overweight and 49.7% are obese as opposed to 57.3% of white women who are overweight and 30.1% who are obese. In addition, 75% of African Americans do not have a healthy blood pressure (120/80 or below is considered healthy). These risk factors can be controlled through regular exercise and healthy diet, but for African Americans, our love of soul food and convenience foods has been difficult to balance. Combine that with the sedentary lifestyle of the overworked professional and you have several risk factors compounded. “Most of us are one generation away from a diet where [soul food] was viewed as the most desirable diet,” says Dr. Charles Francis, president-elect of the American College of Physicians and former chief of medicine at Harlem Hospital. “Those unhealthy lifestyles seem to have a much greater detrimental effect on African Americans than on whites.” Dr Francis suggests modifying traditional soul food dishes to include healthier ingredients and decreasing the amount of saturated fats, carbohydrates, and calories.
Jenkins tries to maintain a healthy, low-sodium diet and gets more sleep than she used to. Although her diabetes heightened her risk for a heart attack, her hectic lifestyle also created a lot of stress, which can impact the body negatively as well. “If you’re not able to get rid of your stress, it stimulates negative metabolic activities in the body that leads to inflammation,” offers Dr. Arthur Beau White of BlackHealthCare.com and formerly the National Institutes of Health. “Stress in conjunction with improper dieting and improper exercise leads to coronary heart disease. It’s very simple.”
People who have suffered a heart attack, especially diabetics, will most likely have future heart attacks. “The average bypass lasts only about 10 years, so it’s definitely possible that I’m going do this again before 40,” says Jenkins. “It’s no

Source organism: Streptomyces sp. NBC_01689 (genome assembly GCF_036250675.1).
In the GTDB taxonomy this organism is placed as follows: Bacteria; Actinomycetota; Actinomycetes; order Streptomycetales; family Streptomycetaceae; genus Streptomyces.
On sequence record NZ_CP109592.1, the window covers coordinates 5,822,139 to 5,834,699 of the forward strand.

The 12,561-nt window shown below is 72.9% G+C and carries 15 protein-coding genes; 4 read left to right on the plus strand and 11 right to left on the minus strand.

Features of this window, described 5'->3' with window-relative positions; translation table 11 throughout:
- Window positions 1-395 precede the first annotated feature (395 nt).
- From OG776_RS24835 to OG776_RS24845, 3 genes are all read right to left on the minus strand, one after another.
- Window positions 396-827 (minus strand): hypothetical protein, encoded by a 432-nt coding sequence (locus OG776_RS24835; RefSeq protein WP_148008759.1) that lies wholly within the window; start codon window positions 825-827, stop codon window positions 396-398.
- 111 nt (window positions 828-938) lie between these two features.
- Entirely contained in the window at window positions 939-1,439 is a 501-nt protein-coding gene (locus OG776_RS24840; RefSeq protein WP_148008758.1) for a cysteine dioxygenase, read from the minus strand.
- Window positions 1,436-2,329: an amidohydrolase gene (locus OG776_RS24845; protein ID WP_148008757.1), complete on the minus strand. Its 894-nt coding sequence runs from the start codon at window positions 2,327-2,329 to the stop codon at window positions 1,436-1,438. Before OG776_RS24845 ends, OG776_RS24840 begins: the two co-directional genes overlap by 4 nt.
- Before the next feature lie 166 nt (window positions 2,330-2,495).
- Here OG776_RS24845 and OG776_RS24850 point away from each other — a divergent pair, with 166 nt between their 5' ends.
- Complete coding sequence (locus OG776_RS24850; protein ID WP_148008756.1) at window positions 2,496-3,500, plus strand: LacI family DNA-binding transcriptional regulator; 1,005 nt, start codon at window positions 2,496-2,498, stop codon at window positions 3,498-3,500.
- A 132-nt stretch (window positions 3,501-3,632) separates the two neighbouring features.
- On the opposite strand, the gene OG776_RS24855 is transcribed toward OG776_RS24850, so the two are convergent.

t advisable that I have kids — ever — and that’s very hard to deal with.” Studies show that women are almost twice as likely as men to die after bypass surgery.
Women, particularly African American women, die at the highest rates from heart disease. Historically, women have been underdiagnosed and undertreated for heart disease. They have also participated in far fewer clinical trials than men.
But most people can avoid heart disease by simply eating right and exercising. In addition, knowing family history is key. “Even though you may be thin, if your mother died of a heart attack or had a stroke or has hypertension or diabetes, you should be tested, especially in families where heart disease is common,” says Francis. Some doctors are using a test that screens for the C-reactive protein, a marker of inflammation, especially on those who have a strong family history of heart disease.
Jenkins is helping to educate others about just such screening options, as well as their risk factors for heart disease by giving talks as a regional spokesperson for the National Coalition for Women with Heart Disease. “I may have had early detection if I was listening to my body and I wasn’t,” she remarks. Although she returned